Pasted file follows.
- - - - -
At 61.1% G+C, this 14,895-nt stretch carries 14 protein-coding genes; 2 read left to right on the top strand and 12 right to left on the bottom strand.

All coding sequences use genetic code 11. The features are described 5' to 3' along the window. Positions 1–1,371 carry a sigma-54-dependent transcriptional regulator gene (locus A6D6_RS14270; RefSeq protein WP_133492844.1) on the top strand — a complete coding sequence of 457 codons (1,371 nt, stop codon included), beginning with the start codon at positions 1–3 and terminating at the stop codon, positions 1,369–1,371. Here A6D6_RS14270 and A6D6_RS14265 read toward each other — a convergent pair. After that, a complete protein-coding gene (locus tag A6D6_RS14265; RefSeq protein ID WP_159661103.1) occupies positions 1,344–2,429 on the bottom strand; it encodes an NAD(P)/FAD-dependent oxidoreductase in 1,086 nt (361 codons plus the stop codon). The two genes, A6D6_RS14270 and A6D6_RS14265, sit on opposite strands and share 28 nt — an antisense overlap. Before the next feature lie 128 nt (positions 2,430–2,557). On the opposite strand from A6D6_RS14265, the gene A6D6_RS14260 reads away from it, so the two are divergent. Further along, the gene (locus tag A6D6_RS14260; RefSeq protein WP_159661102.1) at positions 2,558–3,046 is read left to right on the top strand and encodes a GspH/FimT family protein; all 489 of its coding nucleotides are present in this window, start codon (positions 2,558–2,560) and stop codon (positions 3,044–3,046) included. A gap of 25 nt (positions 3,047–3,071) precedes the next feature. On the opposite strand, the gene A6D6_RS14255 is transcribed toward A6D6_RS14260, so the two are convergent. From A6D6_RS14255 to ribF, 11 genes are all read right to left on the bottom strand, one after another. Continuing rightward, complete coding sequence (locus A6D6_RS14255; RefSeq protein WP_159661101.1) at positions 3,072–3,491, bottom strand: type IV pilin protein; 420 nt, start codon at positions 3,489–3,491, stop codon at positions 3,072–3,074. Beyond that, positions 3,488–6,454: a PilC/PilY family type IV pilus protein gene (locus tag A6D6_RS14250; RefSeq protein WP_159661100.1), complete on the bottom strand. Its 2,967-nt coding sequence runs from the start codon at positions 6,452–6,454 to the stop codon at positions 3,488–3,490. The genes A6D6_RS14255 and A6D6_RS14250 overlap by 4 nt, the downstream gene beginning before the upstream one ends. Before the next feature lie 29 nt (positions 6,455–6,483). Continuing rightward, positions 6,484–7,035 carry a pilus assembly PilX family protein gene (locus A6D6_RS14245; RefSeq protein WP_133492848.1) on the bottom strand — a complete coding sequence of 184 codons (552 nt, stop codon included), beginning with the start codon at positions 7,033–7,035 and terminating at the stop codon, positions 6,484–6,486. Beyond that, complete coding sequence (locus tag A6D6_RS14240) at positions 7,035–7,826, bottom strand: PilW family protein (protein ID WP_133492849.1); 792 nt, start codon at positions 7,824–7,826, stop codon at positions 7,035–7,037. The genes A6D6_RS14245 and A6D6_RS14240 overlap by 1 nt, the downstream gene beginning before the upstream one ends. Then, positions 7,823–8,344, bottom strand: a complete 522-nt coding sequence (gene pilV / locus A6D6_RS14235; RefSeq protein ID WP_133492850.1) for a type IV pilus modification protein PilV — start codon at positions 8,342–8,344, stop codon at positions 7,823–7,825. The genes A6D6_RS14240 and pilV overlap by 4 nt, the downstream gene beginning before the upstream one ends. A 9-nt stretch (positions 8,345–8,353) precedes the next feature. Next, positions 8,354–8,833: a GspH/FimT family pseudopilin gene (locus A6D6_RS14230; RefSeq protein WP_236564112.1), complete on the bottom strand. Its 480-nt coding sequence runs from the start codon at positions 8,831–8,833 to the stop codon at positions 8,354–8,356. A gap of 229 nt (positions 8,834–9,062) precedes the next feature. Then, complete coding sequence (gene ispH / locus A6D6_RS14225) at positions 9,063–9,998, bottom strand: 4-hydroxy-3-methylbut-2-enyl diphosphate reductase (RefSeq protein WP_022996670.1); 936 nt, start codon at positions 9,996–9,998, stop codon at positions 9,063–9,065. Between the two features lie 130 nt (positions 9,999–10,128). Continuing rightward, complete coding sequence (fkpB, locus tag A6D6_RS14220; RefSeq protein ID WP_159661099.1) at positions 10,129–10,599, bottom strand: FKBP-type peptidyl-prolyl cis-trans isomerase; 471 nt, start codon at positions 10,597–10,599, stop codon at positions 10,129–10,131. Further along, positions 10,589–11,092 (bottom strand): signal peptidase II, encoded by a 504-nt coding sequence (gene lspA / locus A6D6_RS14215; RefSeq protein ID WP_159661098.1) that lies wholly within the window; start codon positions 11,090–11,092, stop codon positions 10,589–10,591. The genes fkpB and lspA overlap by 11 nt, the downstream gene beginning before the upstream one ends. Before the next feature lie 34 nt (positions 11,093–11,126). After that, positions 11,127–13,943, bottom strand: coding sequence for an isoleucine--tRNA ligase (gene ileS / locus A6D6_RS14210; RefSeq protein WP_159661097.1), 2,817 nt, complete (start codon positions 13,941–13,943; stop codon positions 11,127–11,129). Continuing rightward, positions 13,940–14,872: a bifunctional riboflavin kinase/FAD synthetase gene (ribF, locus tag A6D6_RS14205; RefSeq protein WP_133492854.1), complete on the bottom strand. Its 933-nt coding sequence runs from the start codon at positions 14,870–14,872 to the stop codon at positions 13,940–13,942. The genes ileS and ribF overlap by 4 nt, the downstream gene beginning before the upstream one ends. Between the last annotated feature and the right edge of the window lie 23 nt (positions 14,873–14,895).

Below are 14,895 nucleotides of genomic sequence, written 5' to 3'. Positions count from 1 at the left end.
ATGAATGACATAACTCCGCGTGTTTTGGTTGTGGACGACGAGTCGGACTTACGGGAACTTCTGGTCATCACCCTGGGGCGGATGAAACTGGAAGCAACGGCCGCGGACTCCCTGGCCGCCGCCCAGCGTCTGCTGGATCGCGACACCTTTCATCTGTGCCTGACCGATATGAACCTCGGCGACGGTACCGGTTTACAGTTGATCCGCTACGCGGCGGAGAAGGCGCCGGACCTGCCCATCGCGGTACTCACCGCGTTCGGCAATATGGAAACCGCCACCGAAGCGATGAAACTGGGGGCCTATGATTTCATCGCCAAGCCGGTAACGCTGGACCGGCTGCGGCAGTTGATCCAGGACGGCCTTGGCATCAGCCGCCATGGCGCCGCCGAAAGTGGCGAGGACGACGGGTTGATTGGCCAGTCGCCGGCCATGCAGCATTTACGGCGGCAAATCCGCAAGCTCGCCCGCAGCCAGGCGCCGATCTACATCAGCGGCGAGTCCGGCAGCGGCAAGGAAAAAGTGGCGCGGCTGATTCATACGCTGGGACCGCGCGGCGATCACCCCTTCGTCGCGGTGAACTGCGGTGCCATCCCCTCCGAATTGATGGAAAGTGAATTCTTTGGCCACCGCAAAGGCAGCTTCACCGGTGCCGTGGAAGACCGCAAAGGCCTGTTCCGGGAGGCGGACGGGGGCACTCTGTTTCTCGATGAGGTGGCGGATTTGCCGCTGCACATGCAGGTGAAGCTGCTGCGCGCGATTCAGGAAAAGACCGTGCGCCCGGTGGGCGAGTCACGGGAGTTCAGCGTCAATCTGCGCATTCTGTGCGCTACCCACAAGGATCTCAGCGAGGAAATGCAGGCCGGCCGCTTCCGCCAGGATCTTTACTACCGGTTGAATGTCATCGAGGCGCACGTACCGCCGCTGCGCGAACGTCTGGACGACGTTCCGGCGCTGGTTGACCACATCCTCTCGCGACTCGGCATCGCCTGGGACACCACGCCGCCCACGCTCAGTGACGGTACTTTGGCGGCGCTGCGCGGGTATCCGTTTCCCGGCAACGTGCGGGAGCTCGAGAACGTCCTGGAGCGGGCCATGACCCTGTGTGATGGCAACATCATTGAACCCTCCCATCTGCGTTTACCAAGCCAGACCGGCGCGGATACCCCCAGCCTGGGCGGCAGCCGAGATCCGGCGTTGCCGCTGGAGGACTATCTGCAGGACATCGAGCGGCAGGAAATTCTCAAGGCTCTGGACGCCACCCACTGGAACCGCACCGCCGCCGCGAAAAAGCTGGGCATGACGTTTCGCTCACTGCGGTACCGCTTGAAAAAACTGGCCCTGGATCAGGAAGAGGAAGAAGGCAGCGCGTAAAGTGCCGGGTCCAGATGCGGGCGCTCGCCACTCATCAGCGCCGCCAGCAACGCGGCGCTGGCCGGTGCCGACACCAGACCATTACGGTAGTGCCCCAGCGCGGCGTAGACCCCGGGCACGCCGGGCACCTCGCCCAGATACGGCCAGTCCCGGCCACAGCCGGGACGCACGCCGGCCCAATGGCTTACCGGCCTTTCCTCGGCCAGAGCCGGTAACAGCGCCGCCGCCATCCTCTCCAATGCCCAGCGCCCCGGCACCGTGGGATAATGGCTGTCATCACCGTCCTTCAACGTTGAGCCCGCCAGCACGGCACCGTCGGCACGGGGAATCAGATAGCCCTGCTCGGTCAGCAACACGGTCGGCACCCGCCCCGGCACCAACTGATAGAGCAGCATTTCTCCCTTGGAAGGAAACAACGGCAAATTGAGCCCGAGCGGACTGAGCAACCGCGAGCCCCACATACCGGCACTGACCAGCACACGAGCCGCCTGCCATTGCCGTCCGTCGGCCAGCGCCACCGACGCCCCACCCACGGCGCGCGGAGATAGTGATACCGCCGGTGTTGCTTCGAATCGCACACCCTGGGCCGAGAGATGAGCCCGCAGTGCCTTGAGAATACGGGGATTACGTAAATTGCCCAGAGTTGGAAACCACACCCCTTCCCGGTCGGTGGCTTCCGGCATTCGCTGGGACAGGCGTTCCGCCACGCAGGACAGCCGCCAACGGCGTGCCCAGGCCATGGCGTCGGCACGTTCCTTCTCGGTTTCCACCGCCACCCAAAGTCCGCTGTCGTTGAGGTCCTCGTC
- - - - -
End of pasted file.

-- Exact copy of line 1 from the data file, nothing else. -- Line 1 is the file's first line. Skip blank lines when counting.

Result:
At 61.1% G+C, this 14,895-nt stretch carries 14 protein-coding genes; 2 read left to right on the top strand and 12 right to left on the bottom strand.